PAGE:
50,000 pesos a month from a small grocery store is very unrealistic.
I agree. My aunt opened a small grocery / convenience store a few years ago as an extra source of income, despite not knowing anything about running one. She closed it after 6 months. She lost money on the venture.
The store was open 12 hours from around 7am to 7pm for security reasons. But not too far was a convenience store chain that was open 24 hours.
They were hoping that the students of the college across their street would go to their shop. But most of the students were from low-income families. And sometimes students would shoplift. Often bought items by students were school supplies and instant noodles. The store charged extra for hot water heated by an electric kettle.
Refrigerators and freezers (for things like soda, water, ice cream products, etc.) were provided for free by suppliers. But these use up a lot of electricity. They hired a cashier part time. But they caught him giving in to discounts asked by young and pretty customers.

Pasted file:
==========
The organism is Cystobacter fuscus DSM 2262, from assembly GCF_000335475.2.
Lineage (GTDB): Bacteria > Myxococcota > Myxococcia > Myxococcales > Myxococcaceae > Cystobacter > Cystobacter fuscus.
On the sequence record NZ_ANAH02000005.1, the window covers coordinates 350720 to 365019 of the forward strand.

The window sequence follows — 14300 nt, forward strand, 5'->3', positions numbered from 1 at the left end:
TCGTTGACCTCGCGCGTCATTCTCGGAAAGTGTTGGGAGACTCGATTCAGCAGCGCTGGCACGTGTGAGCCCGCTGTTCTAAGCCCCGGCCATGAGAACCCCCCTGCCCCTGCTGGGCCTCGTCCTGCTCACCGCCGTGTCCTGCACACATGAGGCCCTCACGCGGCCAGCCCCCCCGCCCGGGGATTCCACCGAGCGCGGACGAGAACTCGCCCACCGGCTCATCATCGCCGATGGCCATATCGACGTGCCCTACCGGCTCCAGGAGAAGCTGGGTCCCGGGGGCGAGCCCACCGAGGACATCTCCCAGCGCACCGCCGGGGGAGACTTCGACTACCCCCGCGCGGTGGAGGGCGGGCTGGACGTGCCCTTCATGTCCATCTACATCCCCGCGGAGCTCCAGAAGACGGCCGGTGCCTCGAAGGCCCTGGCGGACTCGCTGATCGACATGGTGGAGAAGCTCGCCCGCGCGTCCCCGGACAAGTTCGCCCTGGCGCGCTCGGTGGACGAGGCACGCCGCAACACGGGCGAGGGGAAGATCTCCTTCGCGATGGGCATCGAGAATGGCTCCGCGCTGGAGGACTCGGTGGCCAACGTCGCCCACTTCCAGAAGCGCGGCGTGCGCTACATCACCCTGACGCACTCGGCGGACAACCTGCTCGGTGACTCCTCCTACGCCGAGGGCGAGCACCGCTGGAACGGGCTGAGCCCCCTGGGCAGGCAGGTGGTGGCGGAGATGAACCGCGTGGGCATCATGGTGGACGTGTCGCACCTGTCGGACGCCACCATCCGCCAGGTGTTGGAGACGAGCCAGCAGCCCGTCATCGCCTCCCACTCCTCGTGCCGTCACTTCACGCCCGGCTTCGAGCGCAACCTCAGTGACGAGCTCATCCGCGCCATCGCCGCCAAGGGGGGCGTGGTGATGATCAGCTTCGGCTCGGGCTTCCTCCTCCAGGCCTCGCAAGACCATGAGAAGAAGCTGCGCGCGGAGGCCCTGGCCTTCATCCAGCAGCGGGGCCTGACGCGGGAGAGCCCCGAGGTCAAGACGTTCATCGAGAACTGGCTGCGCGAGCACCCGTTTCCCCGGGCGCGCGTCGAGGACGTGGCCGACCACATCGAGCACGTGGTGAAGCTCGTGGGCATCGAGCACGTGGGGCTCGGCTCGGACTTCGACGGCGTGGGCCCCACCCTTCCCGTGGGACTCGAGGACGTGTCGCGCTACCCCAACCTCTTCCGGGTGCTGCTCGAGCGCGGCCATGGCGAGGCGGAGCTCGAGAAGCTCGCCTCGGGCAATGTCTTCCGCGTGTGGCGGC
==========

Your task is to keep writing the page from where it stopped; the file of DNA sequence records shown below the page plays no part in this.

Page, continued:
Then there's the initial cost of building the store: cabinetry, storefront, counters, shelves, flooring, painting, etc., including fees for city permits, DTI license, BIR registration, printed invoices and receipts, etc.
I think if my aunt really thought things over before starting the store, such as just getting a self-bought energy efficient refrigerator / freezer, better floor plan to avoid shoplifting, included cheap meals for students, and just managed the store herself, i.e. not hiring employees, she probably would have had an average of PhP20k profit per month, not PhP30k to PhP50k.
A well-managed sari-sari store could earn the same depending on location (near a gathering place like a park, basketball, town plaza, barangay hall, no nearby competition, the neighbors have kids and are ok with cheap brands / non-brand items, etc.), if it's well-managed (self-run, no credit, no family members getting free stuff, inventory sourced from wholesalers). One can also do "re-packing" (my assistant did this at one time) where you buy bulk items, and re-package them in small plastic bags, such as garlic, candies, chlorine grains, etc., which you can sell at your store or to other sari-sari stores.